Rick Archer: So I think we’re going to cover a wide range of topics tonight, Dana and I and, you know, when we were talking a week or two ago, Dana said that, you know, he felt it would be sort of boring to just talk about his subjective experience, it would be just sort of telling a story that, you know, has been told a number of times on this show, although my response was that perhaps when we cover certain points, maybe something in your subjective development as it is, occurred over the years would help to, you know, illuminate those points or give credence to why you’re making a certain point. Sure. And I’ve been to start the interview, actually, I’ve been reading a book by Elaine Pagels lately entitled beyond belief, which is about early Christianity. And as as I was reading it, I started to formulate what I’d like to ask as the first question. And, and it’s going to be more of a statement than a question. And I’ll try to ask it as concisely as possible, and then let you run with it. Nothing that’s true, not claiming that you’re an expert on your early Christianity. But as I read the book, I’m struck by how much of human endeavor revolves around the effort to alter our subjective experience, and perhaps also squabbles about that subjective experience, if it can’t properly be verified, you know, and is left to a matter of belief or faith. And in fact, in in early Christianity, a great deal of this went on, you know, the, the early church was trying to establish itself. And meanwhile, it was, you know, their terrible persecutions taking place, torture and murder of early Christians. And then they began squabbling among themselves over various interpretations of what, you know, Christ actually taught and so on. And there was this guy named, what was it? Ronna aronia, sir. Or an errand as that was it. And there was this sort of tussle between kind of good Freudian slip there, there’s this tussle between those who sort of wanted to rely more on personal experience, and, you know, actually verifying for oneself what Christ and other religious scriptures were saying, and those and those represented by Aaron s, who, you know, tried to objectify the whole thing more and say, Well, you know, personal experience is very misleading and suspect and heretical. And we really should just, you know, codify this, this group of this doctrine, and then stick to it and banish everything else, and that he pretty much one out and that’s how the New Testament was formed, and especially the Gospels, and expanding this notion. I mean, then look what’s happened over the last couple 1000 years, I mean, hundreds of millions of people have been murdered in various ways and wars and whatnot, basically, over the notion that, you know, my God is better than your God, even though neither one of us can, you know, verify the existence of respective gods, but I’m gonna kill you anyway. Yeah, because you know, mine’s better than yours. And then taking it one step further, and then I’ll let you run with it. Another major way in which we tried to move in which we put a lot of effort into subjective experiences, the whole realm of drugs, and, you know, both legal and illegal, and, you know, what we all that we do in the billions of dollars we spend in the civil war taking place in Mexico and, and, you know, all that over the burning human desire, apparently, to alter our perspective, you know, through whatever means to change the way we see the world. And, you know, so you can see, this is a little bit of a disjointed question, but I think the two aspects are related. There’s just been a huge drama throughout human history, over subtler realities, different realities, you know, not accepting that the way we ordinarily see the world is all there is to it and wanting to change it somehow. So what do you say to all that?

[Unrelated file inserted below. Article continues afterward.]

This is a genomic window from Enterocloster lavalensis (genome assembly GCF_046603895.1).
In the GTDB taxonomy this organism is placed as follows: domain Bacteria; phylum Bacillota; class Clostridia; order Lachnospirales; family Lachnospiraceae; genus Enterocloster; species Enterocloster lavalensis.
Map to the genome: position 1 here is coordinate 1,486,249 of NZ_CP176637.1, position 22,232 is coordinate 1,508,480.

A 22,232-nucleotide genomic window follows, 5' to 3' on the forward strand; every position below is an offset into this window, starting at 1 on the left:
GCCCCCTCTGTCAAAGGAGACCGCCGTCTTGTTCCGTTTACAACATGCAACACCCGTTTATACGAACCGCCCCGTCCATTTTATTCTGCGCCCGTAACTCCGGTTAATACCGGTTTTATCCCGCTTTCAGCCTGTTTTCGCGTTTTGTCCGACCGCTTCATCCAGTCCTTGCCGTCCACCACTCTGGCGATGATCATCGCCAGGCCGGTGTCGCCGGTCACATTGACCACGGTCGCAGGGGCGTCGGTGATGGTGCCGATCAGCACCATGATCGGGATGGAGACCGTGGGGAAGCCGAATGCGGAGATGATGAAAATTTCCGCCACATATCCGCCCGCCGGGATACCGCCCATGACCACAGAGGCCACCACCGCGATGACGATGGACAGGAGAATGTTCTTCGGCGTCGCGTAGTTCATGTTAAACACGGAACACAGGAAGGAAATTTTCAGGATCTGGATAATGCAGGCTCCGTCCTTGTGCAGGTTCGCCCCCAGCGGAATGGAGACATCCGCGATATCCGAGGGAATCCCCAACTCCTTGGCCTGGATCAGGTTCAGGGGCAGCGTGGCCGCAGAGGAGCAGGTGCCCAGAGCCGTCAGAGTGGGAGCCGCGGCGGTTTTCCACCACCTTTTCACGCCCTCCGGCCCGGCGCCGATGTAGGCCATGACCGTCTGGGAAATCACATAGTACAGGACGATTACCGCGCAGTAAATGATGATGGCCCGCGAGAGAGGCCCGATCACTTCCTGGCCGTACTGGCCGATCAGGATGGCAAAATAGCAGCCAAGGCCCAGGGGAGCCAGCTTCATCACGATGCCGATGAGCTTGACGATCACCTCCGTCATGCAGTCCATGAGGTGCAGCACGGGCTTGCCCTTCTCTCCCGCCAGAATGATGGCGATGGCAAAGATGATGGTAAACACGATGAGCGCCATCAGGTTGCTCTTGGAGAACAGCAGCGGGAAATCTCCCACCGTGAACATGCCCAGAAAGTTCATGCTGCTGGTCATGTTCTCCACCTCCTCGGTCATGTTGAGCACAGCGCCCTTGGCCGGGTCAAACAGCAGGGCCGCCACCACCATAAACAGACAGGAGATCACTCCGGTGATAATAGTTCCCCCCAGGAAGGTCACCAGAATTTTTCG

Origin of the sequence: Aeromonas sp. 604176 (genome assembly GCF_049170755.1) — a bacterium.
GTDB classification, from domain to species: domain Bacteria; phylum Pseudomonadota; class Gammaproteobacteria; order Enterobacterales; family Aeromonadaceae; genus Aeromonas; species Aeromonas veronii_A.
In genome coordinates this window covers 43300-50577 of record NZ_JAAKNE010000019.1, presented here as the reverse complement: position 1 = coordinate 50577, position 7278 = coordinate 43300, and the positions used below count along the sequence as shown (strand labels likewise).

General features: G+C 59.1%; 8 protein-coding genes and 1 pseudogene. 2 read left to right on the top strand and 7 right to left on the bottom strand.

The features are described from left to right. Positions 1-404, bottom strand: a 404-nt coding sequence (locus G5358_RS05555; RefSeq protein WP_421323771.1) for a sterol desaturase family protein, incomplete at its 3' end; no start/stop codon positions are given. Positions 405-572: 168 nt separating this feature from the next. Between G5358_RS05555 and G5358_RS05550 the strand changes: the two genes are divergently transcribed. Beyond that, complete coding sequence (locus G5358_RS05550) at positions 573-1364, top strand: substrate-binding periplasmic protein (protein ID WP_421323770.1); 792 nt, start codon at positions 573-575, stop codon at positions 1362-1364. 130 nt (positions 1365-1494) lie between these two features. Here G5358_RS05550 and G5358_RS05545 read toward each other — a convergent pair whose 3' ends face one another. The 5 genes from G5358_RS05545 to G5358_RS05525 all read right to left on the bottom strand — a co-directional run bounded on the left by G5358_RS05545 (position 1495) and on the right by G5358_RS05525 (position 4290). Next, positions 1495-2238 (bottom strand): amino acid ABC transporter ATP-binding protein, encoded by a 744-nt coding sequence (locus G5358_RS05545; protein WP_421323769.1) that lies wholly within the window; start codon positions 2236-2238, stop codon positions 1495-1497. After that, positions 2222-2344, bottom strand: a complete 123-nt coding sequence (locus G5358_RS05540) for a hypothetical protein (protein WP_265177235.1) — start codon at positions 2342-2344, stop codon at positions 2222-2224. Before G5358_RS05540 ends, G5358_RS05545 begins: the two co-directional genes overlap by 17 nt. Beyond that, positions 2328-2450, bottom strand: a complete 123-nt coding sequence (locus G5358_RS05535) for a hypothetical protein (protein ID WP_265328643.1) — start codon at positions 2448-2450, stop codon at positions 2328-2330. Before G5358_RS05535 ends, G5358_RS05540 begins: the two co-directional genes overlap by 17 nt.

Dana Sawyer: That’s a lot of so many, so many ideas crowded into my mind. First of all, you know, human beings have such a rage for certainty. And they have such a rage for certainty because they feel so uncertain. And that’s, you know, what the historical record of all cultures show in in that uncertainty. If people feel like they’re getting a message they can feel very strongly about and very certain about, then they will sometimes run with it, even if it doesn’t serve them in the long purpose of life. There’s that great Sufi story about God and Satan, you’re walking down the road, and God bends over and he picks something up out of the ditch, and he puts it in his robe. And they keep walking. And after a while, Satan says, oh, you know, by the way, what was that? And God says, that was the truth. And so Satan says, Oh, give it to me. I’ll organize it for you. And and if you think about in the early Christian church, there was such a movement among certain groups like the Pauline Christians in particular, as opposed to the Gnostic two pages writes about much more, who as you said, they wanted to objectify it. Okay, how can we create To kind of flowchart of certainty. And so they created this very strict apostolic succession, like a guru lineage. And they codified the text in the second century of their version of the Bible. And that was their way of creating certainty. But on an on, on the level of the Gnostic Christians, they were actually trying to embrace the mystery, rather than the certainty. They were really functioning much more out of a world that you and I are familiar with, and I’m sure lots of your listeners, which is a longing for something that will I knew who I am, you know, I’m Rick, or I’m Dana and I have this job, and I seem to be a male, and I do this and that. But that isn’t all that I am. And I can tell I know for sure, on some level, there’s something some little man behind the curtain or some giant, infinite void just out of reach. And the Gnostics you know, from that Greek word, Gnosis knowledge, that’s the knowledge they wanted, they didn’t want certainty, they didn’t want it, cut and dried on a piece of paper, they were trying to embrace that much more profound level of mystery. Now, and I’m almost done with this comment. But when we are, you know, trying to reach out for the transcendent, when we’re trying to reach out for that mystery. Inside of the perennial philosophy, and that’s really my tradition, the tradition of no tradition or all traditions, however you like to have it. You know, Aldous Huxley says people will, unfortunately, do drugs, heavy drugs, or sex or porn, or something like that, because they don’t even realize they’re searching for transcendence, they’re searching for wholeness. But in they do get themself, you know, outside of their usual consciousness. But then he would say the problem is that all the transcendence rather than being vertical, toward the sacred is horizontal, you, you displaced yourself for a while, but there was no growth and you come back to spinning your wheels, you know. And, and I think there’s, there’s some sense to that, in my experience.